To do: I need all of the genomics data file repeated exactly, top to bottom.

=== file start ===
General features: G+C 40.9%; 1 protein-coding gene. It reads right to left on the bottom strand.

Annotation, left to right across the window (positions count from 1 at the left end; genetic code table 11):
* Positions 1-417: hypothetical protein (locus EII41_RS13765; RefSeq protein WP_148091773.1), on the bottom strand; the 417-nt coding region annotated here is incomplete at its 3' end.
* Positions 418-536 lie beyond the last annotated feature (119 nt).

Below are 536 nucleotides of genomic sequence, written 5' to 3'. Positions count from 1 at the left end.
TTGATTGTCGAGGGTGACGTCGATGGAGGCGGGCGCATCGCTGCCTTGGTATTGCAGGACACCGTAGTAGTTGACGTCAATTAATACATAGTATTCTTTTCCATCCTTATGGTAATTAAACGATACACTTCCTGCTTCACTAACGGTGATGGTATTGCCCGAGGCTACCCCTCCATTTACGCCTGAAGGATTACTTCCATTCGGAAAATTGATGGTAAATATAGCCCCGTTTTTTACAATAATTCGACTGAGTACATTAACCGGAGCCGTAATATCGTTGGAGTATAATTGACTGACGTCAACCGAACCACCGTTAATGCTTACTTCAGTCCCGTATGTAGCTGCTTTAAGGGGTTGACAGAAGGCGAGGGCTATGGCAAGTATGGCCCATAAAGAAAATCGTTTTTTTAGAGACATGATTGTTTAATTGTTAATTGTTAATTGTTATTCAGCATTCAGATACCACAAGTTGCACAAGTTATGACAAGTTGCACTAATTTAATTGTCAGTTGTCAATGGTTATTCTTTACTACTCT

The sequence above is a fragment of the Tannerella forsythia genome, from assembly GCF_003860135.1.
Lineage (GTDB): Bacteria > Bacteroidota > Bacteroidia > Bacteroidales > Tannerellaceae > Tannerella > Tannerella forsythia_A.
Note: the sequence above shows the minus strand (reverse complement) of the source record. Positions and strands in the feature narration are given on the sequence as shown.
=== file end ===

General features: G+C 40.9%; 1 protein-coding gene. It reads right to left on the bottom strand.

Annotation, left to right across the window (positions count from 1 at the left end; genetic code table 11):
* Positions 1-417: hypothetical protein (locus EII41_RS13765; RefSeq protein WP_148091773.1), on the bottom strand; the 417-nt coding region annotated here is incomplete at its 3' end.
* Positions 418-536 lie beyond the last annotated feature (119 nt).

Below are 536 nucleotides of genomic sequence, written 5' to 3'. Positions count from 1 at the left end.
TTGATTGTCGAGGGTGACGTCGATGGAGGCGGGCGCATCGCTGCCTTGGTATTGCAGGACACCGTAGTAGTTGACGTCAATTAATACATAGTATTCTTTTCCATCCTTATGGTAATTAAACGATACACTTCCTGCTTCACTAACGGTGATGGTATTGCCCGAGGCTACCCCTCCATTTACGCCTGAAGGATTACTTCCATTCGGAAAATTGATGGTAAATATAGCCCCGTTTTTTACAATAATTCGACTGAGTACATTAACCGGAGCCGTAATATCGTTGGAGTATAATTGACTGACGTCAACCGAACCACCGTTAATGCTTACTTCAGTCCCGTATGTAGCTGCTTTAAGGGGTTGACAGAAGGCGAGGGCTATGGCAAGTATGGCCCATAAAGAAAATCGTTTTTTTAGAGACATGATTGTTTAATTGTTAATTGTTAATTGTTATTCAGCATTCAGATACCACAAGTTGCACAAGTTATGACAAGTTGCACTAATTTAATTGTCAGTTGTCAATGGTTATTCTTTACTACTCT

The sequence above is a fragment of the Tannerella forsythia genome, from assembly GCF_003860135.1.
Lineage (GTDB): Bacteria > Bacteroidota > Bacteroidia > Bacteroidales > Tannerellaceae > Tannerella > Tannerella forsythia_A.
Note: the sequence above shows the minus strand (reverse complement) of the source record. Positions and strands in the feature narration are given on the sequence as shown.